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IVES 9 IVES Conference Series 9 GiESCO 9 Berry weight loss in Vitis vinifera (L.) cultivars during ripening

Berry weight loss in Vitis vinifera (L.) cultivars during ripening

Abstract

Abstract: Context and purpose of the study – Berry shriveling (BS) in vineyards are caused by numerous factors such as sunburn, dehydration, stem necrosis. Climate change results in an increase in day and night temperatures, rainfall throughout the year, changes in the timing and quantities, long dry summers and a combination of climatic variability such as floods, droughts and heatwaves). Grape development and its composition at harvest is influenced by the latter as grape metabolites are sensitive to the environmental conditions. The grape berry experiences water loss and an increase in flavour development as a result of the BS. An increased sugar content in grapes will result in higher alcohol wines and concentration of grape aromas which may be detrimental to the final wine quality. More so, crop estimations are negatively impacted as a result of BS which results in lower compensation for grape producers. This pilot study seeked to investigate the berry weight loss in twelve Vitis vinifera (L.) cultivars in WashingtonState.

Material and methods – This study was conducted during the 2018 growing seasons at the Washington State University (WSU) Irrigated Agriculture Research and Extension Center (IAREC) in Prosser, Washington, USA (46°17’N; 119°44’W; 365 m a.s.l.). The vineyard contained 30 wine grape cultivars (Vitis vinifera) separated into 16 main blocks of 13 row seach along with border sections of 5 vines each. All vines were planted at a spacing of m × 2.7 m (2058 vines/hectare). Grape cultivars were separated into groups of either white or red, with all vines planted in a north-south orientation using the Vertical Shoot Positioned (VSP) training system.Each of the 16 main blocks was dedicated too neoffour main cultivars;Merlot,CabernetSauvignon,Chardonnay, orRiesling. Border sections containing the additional 26 cultivars were located on the southern, eastern, and western portionsofthevineyard.Eachborder cultivar sectionconsistedofthreeorfourrepetitionsoffivevineseach.All weather data was gathered from the Roza automated weather station and the WSU AgWeatherNet system (AgWeatherNet2018).Berry fresh weight and total soluble solids were determined just after véraison throughout berry development.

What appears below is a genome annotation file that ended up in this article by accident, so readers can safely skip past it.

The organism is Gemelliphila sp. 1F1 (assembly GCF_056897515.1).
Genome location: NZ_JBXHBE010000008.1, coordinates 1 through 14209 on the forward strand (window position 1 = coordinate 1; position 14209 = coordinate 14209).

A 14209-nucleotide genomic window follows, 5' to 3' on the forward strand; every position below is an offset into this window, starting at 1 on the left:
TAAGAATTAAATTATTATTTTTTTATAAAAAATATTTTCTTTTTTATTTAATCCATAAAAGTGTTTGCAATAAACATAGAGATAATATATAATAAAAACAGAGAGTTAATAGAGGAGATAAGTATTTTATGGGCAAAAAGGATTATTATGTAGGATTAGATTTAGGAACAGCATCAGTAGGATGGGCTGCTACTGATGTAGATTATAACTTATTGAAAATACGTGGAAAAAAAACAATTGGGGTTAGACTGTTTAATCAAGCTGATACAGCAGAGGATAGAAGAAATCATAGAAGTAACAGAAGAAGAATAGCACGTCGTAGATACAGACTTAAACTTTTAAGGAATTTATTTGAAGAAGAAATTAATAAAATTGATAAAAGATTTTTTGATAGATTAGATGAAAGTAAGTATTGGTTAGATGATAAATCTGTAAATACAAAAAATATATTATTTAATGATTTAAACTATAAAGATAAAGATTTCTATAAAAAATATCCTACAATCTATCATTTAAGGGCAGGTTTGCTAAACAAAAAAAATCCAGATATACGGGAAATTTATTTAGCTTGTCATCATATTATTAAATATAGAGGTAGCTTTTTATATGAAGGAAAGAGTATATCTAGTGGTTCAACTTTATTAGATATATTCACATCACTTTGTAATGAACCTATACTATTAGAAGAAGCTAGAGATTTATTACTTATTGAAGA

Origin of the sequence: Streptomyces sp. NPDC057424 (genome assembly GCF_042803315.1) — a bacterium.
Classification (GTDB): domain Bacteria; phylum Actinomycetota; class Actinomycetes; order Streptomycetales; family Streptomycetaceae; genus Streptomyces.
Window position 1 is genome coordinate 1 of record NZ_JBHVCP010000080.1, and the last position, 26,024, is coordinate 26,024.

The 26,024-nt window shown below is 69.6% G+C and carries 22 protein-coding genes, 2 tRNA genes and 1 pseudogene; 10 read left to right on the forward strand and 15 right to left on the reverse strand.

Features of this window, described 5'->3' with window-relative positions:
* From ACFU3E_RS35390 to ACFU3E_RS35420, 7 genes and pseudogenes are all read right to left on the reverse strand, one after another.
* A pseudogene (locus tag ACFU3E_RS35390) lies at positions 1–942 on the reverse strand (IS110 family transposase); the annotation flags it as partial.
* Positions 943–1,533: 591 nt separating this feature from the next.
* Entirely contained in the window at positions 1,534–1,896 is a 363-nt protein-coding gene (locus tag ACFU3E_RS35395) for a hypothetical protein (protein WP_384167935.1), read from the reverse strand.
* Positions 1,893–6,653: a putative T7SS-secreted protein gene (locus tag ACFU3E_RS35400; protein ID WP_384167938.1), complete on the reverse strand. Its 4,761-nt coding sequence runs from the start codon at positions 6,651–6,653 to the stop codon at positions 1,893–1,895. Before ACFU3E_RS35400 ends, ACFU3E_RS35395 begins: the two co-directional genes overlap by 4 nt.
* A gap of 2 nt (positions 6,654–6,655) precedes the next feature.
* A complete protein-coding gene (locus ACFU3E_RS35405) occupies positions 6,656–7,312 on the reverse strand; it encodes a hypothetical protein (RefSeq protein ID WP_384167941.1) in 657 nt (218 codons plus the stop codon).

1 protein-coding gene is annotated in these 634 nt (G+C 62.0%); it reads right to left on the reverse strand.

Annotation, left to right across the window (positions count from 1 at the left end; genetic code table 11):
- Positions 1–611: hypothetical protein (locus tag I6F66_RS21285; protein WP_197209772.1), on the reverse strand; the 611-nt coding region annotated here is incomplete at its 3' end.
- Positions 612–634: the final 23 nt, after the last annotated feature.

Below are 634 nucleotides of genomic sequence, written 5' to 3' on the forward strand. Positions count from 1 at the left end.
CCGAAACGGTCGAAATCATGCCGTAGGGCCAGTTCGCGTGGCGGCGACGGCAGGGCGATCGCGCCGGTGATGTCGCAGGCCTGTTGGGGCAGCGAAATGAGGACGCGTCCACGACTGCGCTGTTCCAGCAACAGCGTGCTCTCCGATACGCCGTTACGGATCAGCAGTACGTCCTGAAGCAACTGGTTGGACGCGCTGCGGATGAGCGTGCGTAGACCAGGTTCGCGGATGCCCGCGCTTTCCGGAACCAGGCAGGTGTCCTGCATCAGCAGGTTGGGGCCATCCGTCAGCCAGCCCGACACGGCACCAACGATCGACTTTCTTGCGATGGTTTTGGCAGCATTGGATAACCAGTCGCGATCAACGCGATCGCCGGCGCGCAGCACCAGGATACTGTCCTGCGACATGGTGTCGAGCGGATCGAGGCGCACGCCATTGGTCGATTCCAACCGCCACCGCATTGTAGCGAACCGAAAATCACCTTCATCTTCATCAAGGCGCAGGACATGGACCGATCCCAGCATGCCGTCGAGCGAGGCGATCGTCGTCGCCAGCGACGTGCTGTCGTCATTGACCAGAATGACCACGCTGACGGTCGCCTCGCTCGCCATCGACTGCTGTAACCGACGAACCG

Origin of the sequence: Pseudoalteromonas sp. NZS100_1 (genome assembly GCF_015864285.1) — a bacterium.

Results – In this study on weight loss in ripening white (Chardonnay, Weisser Riesling, Gewurztraminer, Alvarinho, Muscat blanc and Sémillon) and red grape cultivars (Cabernet Sauvignon, Merlot noir, Grenache, Lemberger, Malbec, Cabernet franc) ripening curves of non-solutes per berry (mostly water) were similar to the berry weight curves. Solutes per berry (mostly sugar) increased to a maximum berry weight for most of the cultivars. Prior to véraison phloem sap is the only source for water and solutes that enter grape berries until maximum berry weight followed by a decrease in the solutes per berry. Later during the ripening stage berry shrinking occurred due to elevated transpiration, which resulted in an increase in ˚Brix (solutes). Grape cultivar, environmental and cultivation practices have an impact on the concentration of berry of solutes, which dictates the composition and will have an impact on the wine quality. However, this study needs to be repeated and the wine quality should be assessed.

DOI:

Publication date: September 18, 2023

Issue: GiESCO 2019

Type: Poster

Authors

Erna BLANQUAERT1*, Markus KELLER2

1 Department of Viticulture and Oenology, Stellenbosch University, Private Bag X1, Matieland7602, South Africa
2 Irrigated Agricultural Research and Extension Center, Washington State University, 24106 N. Bunn Road, Prosser, WA99350

Contact the author

Keywords

grape berry, berry weight, berry shrinkage

Tags

GiESCO | GiESCO 2019 | IVES Conference Series

Citation

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